Funding now available to support Indigenous Far North Queenslanders make healthier choicesPublished 19 March 2021
Northern Queensland Primary Health Network (NQPHN) is now inviting proposals for the provision of health promotion and chronic disease prevention initiatives to assist Aboriginal and Torres Strait Islanders living in Cape York and the Torres Strait Islands to improve long-term health outcomes.
The proposed initiatives should promote positive lifestyle behaviours that contribute to overall wellbeing, target risky behaviour, and/or create supportive environments that assist Aboriginal and Torres Strait Islander people to take control of their health and minimise their risk of chronic disease.
Health promotion and prevention initiatives should aim to embed positive community attitudes and behaviour and provide Aboriginal and Torres Strait Islander people and communities in the region with an improved health literacy level to support them to make healthier choices.
Furthermore, proposals should consider multi-faceted health promotion approaches that encourage positive change across healthy public policy, supportive community environments, community development and action, health education, and reorienting health services.
Initiatives that use strong collaborative partnerships, service integration, and that mobilise existing resources will be favourably considered.
The need for health promotion and chronic disease prevention initiatives for First Nations residents in Cape York and the Torres Strait Islands was identified through NQPHN’s Health Needs Assessment (HNA).
NQPHN Chief Executive Officer Robin Whyte said that NQPHN is aiming to commission culturally safe services that empower First Nations people with knowledge in how to look after their health to lower the chances of developing chronic disease.
“NQPHN is committed to closing the gap in health outcomes between non-Indigenous and First Nations people,” said Ms Whyte.
“This tender provides opportunities for providers to support the modification of risk factors that contribute to chronic disease in Aboriginal and Torres Strait Islander people and communities in the Torres and Cape Hospital and Health Service (TCHHS) region.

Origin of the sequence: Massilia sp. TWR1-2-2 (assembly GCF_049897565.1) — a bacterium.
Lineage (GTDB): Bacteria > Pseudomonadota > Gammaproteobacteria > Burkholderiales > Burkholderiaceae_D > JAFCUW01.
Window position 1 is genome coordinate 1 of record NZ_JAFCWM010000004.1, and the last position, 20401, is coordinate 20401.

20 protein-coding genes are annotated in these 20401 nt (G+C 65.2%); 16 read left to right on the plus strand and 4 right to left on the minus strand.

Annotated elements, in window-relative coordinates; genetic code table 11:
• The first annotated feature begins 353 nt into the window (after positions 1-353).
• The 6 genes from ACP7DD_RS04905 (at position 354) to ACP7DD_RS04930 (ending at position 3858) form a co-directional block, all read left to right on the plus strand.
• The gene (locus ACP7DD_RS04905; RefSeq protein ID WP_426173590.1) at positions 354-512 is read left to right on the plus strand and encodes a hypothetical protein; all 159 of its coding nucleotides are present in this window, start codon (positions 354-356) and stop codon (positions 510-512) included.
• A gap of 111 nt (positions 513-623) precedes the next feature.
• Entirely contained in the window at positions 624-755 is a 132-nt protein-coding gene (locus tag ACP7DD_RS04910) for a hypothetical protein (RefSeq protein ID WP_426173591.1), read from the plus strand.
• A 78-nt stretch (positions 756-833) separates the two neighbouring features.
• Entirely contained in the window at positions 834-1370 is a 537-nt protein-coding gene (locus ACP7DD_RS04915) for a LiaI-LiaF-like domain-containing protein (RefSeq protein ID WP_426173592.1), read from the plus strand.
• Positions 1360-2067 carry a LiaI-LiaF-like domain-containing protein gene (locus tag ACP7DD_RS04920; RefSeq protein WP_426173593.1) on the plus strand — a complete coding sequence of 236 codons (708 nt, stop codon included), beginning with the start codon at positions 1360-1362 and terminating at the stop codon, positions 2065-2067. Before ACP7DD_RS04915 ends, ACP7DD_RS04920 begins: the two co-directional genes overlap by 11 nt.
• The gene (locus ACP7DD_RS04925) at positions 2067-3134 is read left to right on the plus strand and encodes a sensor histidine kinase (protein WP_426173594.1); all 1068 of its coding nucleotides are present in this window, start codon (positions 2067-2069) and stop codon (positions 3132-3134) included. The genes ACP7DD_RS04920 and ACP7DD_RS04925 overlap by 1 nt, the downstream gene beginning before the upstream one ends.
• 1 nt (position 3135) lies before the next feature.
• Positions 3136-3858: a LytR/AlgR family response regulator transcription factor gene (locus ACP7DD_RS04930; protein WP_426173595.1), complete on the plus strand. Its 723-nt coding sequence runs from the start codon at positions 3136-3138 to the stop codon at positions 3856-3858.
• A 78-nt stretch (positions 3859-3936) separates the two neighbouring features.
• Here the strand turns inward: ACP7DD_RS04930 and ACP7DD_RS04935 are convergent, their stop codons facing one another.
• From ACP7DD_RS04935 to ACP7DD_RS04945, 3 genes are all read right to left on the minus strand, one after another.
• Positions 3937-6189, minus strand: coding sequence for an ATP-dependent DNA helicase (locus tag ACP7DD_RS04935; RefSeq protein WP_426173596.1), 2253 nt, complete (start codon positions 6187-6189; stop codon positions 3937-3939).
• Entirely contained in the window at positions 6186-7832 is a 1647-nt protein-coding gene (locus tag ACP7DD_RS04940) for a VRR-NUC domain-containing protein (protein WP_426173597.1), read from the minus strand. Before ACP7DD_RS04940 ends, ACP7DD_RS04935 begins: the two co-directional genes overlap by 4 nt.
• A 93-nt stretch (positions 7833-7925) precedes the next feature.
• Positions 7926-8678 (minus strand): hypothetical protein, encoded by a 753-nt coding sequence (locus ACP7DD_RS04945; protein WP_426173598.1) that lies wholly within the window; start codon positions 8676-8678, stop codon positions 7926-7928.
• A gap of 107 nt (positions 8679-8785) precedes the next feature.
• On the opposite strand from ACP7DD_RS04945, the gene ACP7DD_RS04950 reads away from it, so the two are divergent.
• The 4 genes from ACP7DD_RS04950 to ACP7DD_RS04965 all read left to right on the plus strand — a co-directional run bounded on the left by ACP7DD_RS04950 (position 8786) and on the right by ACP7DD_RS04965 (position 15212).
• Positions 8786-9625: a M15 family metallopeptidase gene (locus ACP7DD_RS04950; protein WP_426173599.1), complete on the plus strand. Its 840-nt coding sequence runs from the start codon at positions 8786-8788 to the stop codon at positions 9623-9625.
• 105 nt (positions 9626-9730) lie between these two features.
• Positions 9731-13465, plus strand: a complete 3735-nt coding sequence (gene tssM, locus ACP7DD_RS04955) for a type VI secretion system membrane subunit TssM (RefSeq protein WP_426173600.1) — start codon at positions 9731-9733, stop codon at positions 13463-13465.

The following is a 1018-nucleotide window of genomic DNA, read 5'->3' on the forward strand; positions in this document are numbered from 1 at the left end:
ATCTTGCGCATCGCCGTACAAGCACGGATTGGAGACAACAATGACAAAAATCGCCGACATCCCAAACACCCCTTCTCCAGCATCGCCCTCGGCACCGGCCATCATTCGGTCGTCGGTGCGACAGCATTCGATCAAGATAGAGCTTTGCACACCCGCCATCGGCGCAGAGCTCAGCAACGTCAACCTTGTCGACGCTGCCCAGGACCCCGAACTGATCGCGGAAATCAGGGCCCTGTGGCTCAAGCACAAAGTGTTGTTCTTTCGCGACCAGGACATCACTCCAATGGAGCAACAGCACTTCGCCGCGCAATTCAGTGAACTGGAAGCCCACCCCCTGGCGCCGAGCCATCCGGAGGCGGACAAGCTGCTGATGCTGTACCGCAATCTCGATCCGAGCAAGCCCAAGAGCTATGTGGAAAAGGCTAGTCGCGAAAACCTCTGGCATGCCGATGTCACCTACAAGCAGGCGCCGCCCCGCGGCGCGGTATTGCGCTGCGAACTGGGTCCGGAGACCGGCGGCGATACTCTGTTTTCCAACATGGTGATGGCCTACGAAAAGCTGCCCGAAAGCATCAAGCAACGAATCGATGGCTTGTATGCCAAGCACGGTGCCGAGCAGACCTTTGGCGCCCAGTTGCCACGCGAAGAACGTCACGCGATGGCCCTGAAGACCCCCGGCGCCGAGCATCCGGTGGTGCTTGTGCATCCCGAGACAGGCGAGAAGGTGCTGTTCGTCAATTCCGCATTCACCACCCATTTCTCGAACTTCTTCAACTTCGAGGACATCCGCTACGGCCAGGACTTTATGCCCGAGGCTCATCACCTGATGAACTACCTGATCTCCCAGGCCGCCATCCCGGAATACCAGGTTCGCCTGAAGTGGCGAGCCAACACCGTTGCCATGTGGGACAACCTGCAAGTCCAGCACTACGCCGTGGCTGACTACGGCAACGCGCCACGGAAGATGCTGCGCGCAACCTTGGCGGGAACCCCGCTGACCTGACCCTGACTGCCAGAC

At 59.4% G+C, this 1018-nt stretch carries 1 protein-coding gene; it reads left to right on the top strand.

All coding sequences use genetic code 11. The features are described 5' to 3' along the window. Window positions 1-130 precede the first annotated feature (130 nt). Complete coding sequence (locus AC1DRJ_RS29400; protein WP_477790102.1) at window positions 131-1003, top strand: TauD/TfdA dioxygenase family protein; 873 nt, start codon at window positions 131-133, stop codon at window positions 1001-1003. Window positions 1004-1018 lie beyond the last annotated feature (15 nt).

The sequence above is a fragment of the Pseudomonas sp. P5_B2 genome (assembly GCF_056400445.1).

“The NQPHN HNA highlights cardiovascular disease, diabetes mellitus, and chronic respiratory disease among the top contributors to the overall burden of disease in the TCHHS catchment.
“These chronic conditions are largely preventable and may be attributed to lifestyle risk factors such as obesity, poor nutrition, physical inactivity, smoking, and alcohol consumption, with Aboriginal and Torres Strait Islander populations nationally having a higher prevalence of these behaviours compared with non-Indigenous Australians.
“Aboriginal and Torres Strait Islander populations consider good health as more than just the absence of disease and illness, and encompasses social, physical, emotional, cultural, spiritual, and ecological elements.
“We are looking for tender proposals that incorporate a holistic approach to health with demonstrable understanding and application of culturally appropriate and safe practices.
“Proposed initiatives should be tailored to the communities in which they are to be carried out, with an explanation of how communities have been, and how they will continue to be, involved throughout project delivery.
“We look forward to working collaboratively with the successful applicant/s to help First Nations residents in Cape York and the Torres Strait Islands to live happier, healthier, longer lives.”
The geographical scope of the procurement is for the TCHHS catchment, with services providing benefits exclusively or predominantly for Aboriginal and Torres Strait Islander people and communities in Cape York and/or Torres Strait.
Applicants interested in applying for the tender should visit NQPHN’s online procurement portal at www.nqphn.com.au/commissioning/etenderbox
The tender closing date is 19 April 2021 at 2pm.Last updated: 19 March 2021